Japanese doctor’s family to bring body home from Afghanistan

KABUL, Afghanistan (AP) – The wife of a 73-year-old Japanese physician killed earlier this week in a roadside shooting in eastern Afghanistan wept softly as she stood by her husband’s coffin in a Kabul hospital yesterday.

The wife, identified in Japanese media as Naoko Nakamura, arrived in the capital earlier yesterday with her daughter and three of Dr. Tetsu Nakamura’s colleagues, including a childhood friend. They will take his body home to the city of Fukuoka today.

The killing of Nakamura, known as “Uncle Murad” to the villagers whose lives he helped change for the better, has shocked many Afghans across the country. Nakamura was gunned down along with five Afghans on Wednesday as they travelled to the Nangarhar provincial capital of Jalalabad.

The gunmen fled the scene and police say their investigation is still looking for those behind the attack. The Taleban have denied any connection to the slaying.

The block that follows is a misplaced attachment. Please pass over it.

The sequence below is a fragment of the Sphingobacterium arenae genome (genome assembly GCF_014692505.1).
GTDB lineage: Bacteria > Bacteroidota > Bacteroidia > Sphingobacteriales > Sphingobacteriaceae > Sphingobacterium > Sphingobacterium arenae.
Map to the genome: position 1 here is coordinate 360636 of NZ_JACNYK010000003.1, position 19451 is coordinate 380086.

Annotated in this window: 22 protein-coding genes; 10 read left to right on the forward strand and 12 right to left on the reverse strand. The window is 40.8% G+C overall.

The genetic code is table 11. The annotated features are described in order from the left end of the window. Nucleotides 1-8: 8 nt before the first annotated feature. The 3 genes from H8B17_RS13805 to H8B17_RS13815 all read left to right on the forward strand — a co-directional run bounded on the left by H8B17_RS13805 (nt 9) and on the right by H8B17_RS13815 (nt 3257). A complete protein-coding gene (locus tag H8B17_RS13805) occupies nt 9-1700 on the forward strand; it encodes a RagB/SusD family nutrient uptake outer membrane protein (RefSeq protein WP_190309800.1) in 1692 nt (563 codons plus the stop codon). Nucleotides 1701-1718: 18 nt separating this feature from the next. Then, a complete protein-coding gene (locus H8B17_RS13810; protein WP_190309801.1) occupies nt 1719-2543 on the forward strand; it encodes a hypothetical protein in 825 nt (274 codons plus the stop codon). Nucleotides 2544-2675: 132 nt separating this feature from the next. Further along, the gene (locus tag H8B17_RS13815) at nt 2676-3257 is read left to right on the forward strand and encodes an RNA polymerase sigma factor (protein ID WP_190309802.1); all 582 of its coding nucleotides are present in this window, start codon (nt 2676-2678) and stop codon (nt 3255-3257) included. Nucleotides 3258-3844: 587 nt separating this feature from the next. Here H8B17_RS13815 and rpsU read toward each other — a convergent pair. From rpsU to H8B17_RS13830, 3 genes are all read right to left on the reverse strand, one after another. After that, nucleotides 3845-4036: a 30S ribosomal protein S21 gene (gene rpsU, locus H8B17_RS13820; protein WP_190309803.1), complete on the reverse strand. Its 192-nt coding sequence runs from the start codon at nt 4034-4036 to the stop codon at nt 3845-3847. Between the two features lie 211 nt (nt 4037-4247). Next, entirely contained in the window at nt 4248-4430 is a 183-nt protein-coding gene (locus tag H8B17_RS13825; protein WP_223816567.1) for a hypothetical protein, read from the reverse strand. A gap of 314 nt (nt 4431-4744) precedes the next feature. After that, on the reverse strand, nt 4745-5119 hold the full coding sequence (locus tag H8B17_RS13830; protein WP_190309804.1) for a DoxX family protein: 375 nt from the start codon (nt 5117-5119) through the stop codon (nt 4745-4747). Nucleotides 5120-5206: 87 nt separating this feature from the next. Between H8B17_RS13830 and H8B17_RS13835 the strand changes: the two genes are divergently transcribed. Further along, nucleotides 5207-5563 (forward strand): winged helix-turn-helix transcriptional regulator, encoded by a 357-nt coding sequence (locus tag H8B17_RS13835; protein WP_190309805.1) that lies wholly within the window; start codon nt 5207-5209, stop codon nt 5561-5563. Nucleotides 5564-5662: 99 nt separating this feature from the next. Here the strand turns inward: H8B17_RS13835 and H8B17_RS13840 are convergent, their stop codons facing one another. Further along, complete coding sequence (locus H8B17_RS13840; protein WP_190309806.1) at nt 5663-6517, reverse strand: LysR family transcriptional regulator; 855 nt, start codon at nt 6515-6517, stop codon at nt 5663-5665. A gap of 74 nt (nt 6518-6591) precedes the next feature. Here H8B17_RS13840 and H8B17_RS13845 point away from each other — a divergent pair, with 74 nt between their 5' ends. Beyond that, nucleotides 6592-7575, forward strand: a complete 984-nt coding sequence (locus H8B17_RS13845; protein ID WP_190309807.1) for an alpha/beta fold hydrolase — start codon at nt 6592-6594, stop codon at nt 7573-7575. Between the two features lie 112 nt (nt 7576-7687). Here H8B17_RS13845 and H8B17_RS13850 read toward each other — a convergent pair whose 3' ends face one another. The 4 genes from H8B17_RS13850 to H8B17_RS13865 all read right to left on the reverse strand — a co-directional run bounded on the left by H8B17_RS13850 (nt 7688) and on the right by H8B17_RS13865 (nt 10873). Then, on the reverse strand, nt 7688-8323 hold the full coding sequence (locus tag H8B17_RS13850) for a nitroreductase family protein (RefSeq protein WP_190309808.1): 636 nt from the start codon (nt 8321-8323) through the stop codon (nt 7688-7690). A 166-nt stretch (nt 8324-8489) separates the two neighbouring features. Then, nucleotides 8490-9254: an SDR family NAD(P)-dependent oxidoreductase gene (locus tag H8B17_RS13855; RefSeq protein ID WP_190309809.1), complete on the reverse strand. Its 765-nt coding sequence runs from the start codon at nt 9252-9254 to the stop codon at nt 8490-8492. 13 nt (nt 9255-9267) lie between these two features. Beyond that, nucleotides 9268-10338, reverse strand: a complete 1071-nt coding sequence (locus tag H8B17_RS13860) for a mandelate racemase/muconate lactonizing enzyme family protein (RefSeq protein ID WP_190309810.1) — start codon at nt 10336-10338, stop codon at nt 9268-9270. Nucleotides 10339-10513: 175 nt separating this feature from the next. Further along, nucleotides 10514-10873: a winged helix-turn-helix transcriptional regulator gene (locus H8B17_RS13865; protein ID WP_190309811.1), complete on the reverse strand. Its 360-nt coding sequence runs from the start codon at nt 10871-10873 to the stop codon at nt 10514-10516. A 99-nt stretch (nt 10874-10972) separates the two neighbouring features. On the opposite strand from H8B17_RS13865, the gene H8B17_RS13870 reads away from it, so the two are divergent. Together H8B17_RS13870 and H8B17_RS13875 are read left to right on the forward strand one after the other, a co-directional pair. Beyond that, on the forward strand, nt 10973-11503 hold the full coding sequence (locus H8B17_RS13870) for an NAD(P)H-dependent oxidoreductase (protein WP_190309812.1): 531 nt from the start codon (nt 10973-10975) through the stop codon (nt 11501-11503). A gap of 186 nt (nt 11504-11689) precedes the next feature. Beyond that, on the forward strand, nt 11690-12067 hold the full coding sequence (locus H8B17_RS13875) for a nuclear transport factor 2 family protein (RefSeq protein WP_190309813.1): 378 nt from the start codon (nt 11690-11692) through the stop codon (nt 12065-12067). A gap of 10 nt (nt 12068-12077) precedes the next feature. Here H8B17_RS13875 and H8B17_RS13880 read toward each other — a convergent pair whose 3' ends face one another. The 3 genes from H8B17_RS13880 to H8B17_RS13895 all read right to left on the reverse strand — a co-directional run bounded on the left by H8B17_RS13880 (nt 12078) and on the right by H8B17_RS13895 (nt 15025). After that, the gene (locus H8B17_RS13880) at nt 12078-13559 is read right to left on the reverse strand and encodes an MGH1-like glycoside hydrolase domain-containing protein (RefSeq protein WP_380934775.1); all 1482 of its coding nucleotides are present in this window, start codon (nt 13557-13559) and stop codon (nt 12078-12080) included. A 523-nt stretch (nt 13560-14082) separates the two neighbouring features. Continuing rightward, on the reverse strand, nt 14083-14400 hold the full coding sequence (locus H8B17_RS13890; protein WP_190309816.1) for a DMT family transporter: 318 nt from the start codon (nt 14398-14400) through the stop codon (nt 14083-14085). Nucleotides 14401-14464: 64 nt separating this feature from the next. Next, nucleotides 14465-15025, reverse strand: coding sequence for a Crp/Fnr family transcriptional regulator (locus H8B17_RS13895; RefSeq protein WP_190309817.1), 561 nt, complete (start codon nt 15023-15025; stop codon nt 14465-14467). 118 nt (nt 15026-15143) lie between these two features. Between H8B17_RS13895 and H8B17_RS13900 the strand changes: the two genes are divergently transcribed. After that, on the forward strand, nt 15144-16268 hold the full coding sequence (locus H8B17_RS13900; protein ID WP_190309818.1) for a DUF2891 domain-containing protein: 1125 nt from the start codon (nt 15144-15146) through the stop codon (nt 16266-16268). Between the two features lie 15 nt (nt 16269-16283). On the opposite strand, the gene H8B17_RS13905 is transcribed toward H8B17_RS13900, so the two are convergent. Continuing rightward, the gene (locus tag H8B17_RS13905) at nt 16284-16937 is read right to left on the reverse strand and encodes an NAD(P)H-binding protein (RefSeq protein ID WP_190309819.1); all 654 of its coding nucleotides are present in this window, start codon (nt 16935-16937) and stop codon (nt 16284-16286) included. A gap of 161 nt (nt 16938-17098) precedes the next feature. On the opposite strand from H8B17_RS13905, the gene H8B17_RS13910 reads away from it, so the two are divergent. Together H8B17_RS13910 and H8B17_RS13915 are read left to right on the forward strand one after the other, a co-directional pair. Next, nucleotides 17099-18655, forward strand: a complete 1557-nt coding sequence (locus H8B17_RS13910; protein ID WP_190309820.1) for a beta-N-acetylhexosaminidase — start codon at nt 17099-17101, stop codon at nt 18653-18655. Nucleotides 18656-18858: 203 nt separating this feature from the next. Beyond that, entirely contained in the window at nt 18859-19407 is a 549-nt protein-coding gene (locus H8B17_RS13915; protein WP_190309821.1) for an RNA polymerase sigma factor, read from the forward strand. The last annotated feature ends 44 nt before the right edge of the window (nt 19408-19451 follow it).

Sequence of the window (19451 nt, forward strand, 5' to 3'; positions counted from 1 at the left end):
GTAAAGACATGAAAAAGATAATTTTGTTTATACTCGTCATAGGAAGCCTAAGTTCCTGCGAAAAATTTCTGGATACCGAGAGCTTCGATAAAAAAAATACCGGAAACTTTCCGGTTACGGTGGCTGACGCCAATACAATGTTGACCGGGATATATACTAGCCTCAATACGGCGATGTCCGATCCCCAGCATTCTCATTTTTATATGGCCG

A Japanese flag was placed nearby Nakamura’s coffin, which was draped in a white cloth and covered with yellow flowers. Uniformed Afghan soldiers stood nearby as the family, accompanied by Japan’s ambassador to Afghanistan Mitsuji Suzuka, paid their final respects.

The Afghan government is expected to hold a memorial service today to honour Nakamura’s service to Afghanistan. He arrived in the country in 2008 and took the lead in building irrigation infrastructures in eastern Nangarhar province.

Earlier this year, President Ashraf Ghani awarded Nakamura honorary Afghan citizenship. Candlelit vigils have been held across Afghanistan condemning his killing and yesterday, the governor in eastern Khost province, Mohammad Alim Fedayye, named a square inside the provincial capital for Nakamura.